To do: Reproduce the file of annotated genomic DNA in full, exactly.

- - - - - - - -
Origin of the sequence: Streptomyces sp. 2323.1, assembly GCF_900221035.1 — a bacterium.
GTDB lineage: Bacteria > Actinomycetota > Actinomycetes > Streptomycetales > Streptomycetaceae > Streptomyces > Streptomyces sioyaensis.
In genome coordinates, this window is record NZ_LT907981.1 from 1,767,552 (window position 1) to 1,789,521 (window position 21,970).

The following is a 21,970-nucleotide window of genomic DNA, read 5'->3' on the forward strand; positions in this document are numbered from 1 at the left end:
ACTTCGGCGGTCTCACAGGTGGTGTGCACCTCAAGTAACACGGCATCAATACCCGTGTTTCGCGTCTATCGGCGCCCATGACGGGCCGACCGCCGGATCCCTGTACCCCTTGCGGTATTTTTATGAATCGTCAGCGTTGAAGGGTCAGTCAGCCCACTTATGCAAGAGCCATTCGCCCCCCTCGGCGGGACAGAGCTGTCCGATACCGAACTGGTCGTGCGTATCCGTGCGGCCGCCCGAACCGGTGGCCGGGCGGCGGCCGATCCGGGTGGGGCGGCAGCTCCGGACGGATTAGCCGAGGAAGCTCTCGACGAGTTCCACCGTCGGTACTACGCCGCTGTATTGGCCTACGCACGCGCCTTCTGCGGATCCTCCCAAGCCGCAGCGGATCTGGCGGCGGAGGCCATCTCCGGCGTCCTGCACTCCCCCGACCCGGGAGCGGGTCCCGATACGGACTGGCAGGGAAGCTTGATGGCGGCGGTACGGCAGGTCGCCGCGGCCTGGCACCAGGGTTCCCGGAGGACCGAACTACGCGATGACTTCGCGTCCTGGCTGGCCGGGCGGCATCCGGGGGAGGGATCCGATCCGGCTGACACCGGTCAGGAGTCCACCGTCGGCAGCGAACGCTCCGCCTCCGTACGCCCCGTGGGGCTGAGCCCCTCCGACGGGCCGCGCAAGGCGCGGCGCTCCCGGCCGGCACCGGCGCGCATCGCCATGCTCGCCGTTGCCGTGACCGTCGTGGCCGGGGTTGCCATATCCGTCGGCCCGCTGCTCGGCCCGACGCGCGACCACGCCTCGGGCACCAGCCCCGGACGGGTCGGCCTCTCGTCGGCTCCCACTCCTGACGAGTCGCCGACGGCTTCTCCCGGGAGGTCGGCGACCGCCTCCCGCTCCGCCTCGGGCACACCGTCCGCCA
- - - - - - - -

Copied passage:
Origin of the sequence: Streptomyces sp. 2323.1, assembly GCF_900221035.1 — a bacterium.
GTDB lineage: Bacteria > Actinomycetota > Actinomycetes > Streptomycetales > Streptomycetaceae > Streptomyces > Streptomyces sioyaensis.
In genome coordinates, this window is record NZ_LT907981.1 from 1,767,552 (window position 1) to 1,789,521 (window position 21,970).

The following is a 21,970-nucleotide window of genomic DNA, read 5'->3' on the forward strand; positions in this document are numbered from 1 at the left end:
ACTTCGGCGGTCTCACAGGTGGTGTGCACCTCAAGTAACACGGCATCAATACCCGTGTTTCGCGTCTATCGGCGCCCATGACGGGCCGACCGCCGGATCCCTGTACCCCTTGCGGTATTTTTATGAATCGTCAGCGTTGAAGGGTCAGTCAGCCCACTTATGCAAGAGCCATTCGCCCCCCTCGGCGGGACAGAGCTGTCCGATACCGAACTGGTCGTGCGTATCCGTGCGGCCGCCCGAACCGGTGGCCGGGCGGCGGCCGATCCGGGTGGGGCGGCAGCTCCGGACGGATTAGCCGAGGAAGCTCTCGACGAGTTCCACCGTCGGTACTACGCCGCTGTATTGGCCTACGCACGCGCCTTCTGCGGATCCTCCCAAGCCGCAGCGGATCTGGCGGCGGAGGCCATCTCCGGCGTCCTGCACTCCCCCGACCCGGGAGCGGGTCCCGATACGGACTGGCAGGGAAGCTTGATGGCGGCGGTACGGCAGGTCGCCGCGGCCTGGCACCAGGGTTCCCGGAGGACCGAACTACGCGATGACTTCGCGTCCTGGCTGGCCGGGCGGCATCCGGGGGAGGGATCCGATCCGGCTGACACCGGTCAGGAGTCCACCGTCGGCAGCGAACGCTCCGCCTCCGTACGCCCCGTGGGGCTGAGCCCCTCCGACGGGCCGCGCAAGGCGCGGCGCTCCCGGCCGGCACCGGCGCGCATCGCCATGCTCGCCGTTGCCGTGACCGTCGTGGCCGGGGTTGCCATATCCGTCGGCCCGCTGCTCGGCCCGACGCGCGACCACGCCTCGGGCACCAGCCCCGGACGGGTCGGCCTCTCGTCGGCTCCCACTCCTGACGAGTCGCCGACGGCTTCTCCCGGGAGGTCGGCGACCGCCTCCCGCTCCGCCTCGGGCACACCGTCCGCCA